George Duke

George Duke
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George Duke (January 12, 1946 – August 5, 2013) was an American musician, known as a keyboard pioneer, composer, singer and producer in both jazz and popular mainstream musical genres.

He worked with numerous acclaimed artists as arranger, music director, writer and co-writer, record producer and as a professor of music. He first made a name for himself with the album The Jean-Luc Ponty Experience with the George Duke Trio. He was known primarily for thirty-odd solo albums as well as for his collaborations with other musicians, particularly Frank Zappa.

Duke attended Tamalpais High School in Mill Valley before earning a bachelor’s degree in trombone and composition with a minor in contrabass, from the San Francisco Conservatory in 1967. Playing initially with friends from garages to local clubs, Duke quickly eased his way into session work, which refined his abilities and expanded his approach to music. He later earned his Master’s degree in composition from San Francisco State University. He also taught a course on Jazz And American Culture at Merritt College in Oakland.

Beginning in 1967 Duke experimented further with jazz fusion, playing and recording with violinist Jean-Luc Ponty, as well as performing with the Don Ellis Orchestra, and Cannonball Adderley‘s band, while he acquainted himself with Frank Zappa. Duke appeared on a number of Frank Zappa’s albums through the 1970s.

Frank Zappa played guitar solos on Duke’s 1974 album, Feel – the instrumental “Old Slipper,” and “Love” – credited as Obdewl’l X, possibly due to contractual reasons.

Duke covered two Zappa-composed songs on his 1975 album, The Aura Will Prevail, – “Uncle Remus” (co-written with Duke) and “Echidna’s Arf” – that he had played on while a member of The Mothers on Zappa’s albums.

A further Zappa connection occurred on Duke’s other album from 1975, I Love the Blues She Heard Me Cry – which utilized Ruth Underwood, Tom Fowler, and Bruce Fowler from Zappa’s Overnite Sensation band that Duke was a part of, along with Zappa-associate Johnny “Guitar” Watson and jazz guitarist Lee Ritenour.

Duke served as a record producer and composer on two instrumental tracks on Miles Davis albums: “Backyard Ritual” (from Tutu, 1986) and “Cobra” (from Amandla, 1989). He has also worked with a number of notable Brazilian musicians, including singer Milton Nascimento, percussionist Airto Moreira and singer Flora Purim. Sheila E appeared on Duke’s late-1970s solo albums Don’t Let Go and Master of the Game.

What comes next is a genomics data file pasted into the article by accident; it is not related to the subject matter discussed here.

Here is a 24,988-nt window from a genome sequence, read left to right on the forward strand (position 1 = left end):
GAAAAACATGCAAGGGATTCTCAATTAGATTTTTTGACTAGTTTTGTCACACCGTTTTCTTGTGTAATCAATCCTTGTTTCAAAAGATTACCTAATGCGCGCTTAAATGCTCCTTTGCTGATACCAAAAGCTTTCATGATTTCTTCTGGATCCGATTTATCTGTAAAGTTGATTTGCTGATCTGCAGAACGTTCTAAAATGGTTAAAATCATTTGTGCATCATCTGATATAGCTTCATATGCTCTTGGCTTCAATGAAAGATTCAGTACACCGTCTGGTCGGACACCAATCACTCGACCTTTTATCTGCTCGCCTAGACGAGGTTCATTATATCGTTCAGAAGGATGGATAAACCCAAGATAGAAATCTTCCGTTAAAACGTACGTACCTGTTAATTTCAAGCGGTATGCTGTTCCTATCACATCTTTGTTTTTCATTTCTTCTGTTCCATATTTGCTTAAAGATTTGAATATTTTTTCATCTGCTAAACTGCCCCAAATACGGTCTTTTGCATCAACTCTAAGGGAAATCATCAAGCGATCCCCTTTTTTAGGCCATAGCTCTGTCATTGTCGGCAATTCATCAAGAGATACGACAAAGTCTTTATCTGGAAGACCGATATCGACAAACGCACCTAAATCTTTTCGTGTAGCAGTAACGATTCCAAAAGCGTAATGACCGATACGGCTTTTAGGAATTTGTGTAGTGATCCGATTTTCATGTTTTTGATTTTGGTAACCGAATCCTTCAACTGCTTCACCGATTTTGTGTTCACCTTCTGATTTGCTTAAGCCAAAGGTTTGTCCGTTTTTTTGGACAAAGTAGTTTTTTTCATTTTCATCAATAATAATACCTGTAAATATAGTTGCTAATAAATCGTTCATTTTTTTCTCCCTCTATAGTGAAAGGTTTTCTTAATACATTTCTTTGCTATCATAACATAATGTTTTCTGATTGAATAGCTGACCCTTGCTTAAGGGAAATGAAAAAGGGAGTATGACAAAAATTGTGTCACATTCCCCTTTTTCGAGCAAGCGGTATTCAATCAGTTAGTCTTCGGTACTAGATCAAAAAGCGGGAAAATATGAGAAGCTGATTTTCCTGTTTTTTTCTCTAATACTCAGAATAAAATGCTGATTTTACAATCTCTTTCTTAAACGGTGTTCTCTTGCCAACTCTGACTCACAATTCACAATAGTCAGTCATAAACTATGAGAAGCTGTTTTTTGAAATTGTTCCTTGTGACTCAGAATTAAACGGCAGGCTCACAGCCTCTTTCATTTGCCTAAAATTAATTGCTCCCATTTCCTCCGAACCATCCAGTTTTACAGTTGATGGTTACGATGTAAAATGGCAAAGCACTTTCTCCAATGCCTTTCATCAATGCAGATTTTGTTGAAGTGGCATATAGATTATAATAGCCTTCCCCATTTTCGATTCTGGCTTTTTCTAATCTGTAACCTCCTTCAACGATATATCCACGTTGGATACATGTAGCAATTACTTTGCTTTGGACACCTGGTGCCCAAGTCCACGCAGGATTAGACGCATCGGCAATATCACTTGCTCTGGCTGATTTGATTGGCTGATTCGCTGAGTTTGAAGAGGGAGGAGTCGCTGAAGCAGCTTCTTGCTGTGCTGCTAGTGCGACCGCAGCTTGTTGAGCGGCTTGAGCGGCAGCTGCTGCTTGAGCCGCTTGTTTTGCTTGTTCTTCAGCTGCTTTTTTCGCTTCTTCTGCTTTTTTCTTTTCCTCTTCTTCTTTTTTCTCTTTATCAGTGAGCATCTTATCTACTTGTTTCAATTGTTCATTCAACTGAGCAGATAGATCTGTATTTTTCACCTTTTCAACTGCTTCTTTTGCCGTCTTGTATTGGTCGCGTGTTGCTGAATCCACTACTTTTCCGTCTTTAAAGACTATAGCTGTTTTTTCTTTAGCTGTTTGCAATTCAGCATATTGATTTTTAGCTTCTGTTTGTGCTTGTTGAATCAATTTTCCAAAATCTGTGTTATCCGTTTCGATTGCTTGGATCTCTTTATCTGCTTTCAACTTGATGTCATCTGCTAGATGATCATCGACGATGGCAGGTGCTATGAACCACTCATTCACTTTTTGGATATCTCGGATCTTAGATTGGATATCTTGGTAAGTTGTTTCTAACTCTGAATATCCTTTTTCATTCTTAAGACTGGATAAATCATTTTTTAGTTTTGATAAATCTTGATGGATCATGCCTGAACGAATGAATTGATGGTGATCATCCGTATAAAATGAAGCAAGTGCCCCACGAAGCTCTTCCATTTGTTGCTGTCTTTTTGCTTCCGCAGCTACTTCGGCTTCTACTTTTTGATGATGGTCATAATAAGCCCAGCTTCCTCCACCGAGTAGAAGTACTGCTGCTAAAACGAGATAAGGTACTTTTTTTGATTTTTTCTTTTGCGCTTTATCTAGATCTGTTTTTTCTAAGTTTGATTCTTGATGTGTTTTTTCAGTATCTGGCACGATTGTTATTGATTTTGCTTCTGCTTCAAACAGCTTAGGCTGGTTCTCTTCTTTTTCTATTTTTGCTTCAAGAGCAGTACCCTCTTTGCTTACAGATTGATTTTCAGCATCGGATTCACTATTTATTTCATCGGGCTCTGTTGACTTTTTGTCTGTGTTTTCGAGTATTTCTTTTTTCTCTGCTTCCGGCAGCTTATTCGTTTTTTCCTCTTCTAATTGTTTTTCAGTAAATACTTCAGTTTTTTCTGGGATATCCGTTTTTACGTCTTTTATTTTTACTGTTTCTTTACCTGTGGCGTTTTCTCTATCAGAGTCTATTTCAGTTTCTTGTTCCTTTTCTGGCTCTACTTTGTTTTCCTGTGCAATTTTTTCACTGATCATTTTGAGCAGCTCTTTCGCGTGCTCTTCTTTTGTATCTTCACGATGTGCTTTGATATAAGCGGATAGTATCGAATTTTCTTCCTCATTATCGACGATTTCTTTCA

Duke was prominent in the R&B genre, releasing funk-based songs like “Reach for It” and “Dukey Stick”. In 1979 he traveled to Rio de Janeiro, where he recorded the album A Brazilian Love Affair, on which he employed singers Flora Purim and Milton Nascimento and percussionist Airto Moreira. The album contained music in a wide assortment of genres, including some Latin jazz and jazz-influenced material. From a jazz standpoint, the album’s most noteworthy songs include Nascimento’s “Cravo e Canela,” “Love Reborn”, and “Up from the Sea It Arose and Ate Rio in One Swift Bite.” The track “Brazilian Sugar” was featured on the 2006 video game Dead or Alive Xtreme 2. Meanwhile, Nascimento’s vocal on the ballad “Ao Que Vai Nascer” is an example of Brazilian pop at its most sensuous. The 1992 film Leap of Faith featured gospel songs and choir produced by George Duke and choir master Edwin Hawkins.

Duke worked as musical director at numerous large-scale musical events, including the Nelson Mandela tribute concert at Wembley Stadium, London in 1988. In 1989, he temporarily replaced Marcus Miller as musical director of NBC‘s acclaimed late-night music performance program Sunday Night during its first season. Duke was also a judge for the second annual Independent Music Awards to support independent artists’ careers.

Duke worked with Jill Scott on her third studio album, The Real Thing: Words and Sounds Vol. 3; guesting on the track, “Whenever You’re Around“. In the summer of 2011, he put together a trio with David Sanborn and Marcus Miller for a tour across the US of more than 20 sold out shows.

Legacy & influence

Duke died August 5, 2013 in Los Angeles from chronic lymphocytic leukemia. He was 67 and is survived by his sons, Rashid and John. He was buried at Forest Lawn Memorial Park (Hollywood Hills)

Duke’s songs have been used by a wide variety of contemporary musicians in a wide array of genres. These include: “I Love You More”, sampled by house music-act Daft Punk for their hit “Digital Love“; “Guilty”, sampled by electronica music artist Mylo in his song “Guilty of Love” on Destroy Rock & Roll. “For Love”, sampled by underground hip hop artist MF Doom on his track “I Hear Voices”; “Someday”, sampled by hip hop artist/producer Kanye West for Common in “Break My Heart” on his “Finding Forever” album; “You and Me”, sampled and used by soul/rhythm and blues influenced hip hop-producer 9th Wonder for his collaboration album with Kaze for the track “Spirit Of ’94” on the album Spirit Of ’94: Version 9.0; and “Reach for It”, sampled by Ice Cube in “True to the Game” on his Death Certificate album and Spice 1 in “In My Neighborhood” on his self-titled debut album, and sampled by W.C. & The Maad Circle (featuring Mack 10 & Ice Cube) in “West Up” on their “Curb Servin'” album. Madlib utilized Duke’s “My Soul” on the track “Mingus” from his “Madlib Medicine Show #8: Advanced Jazz” album.

Duke was nominated for a Grammy as Best Contemporary Jazz Performance for After Hours in 1999. By popular vote, Duke was inducted into The SoulMusic Hall Of Fame at SoulMusic.com in December 2012.

External links

Artist information provided by WikiMedia

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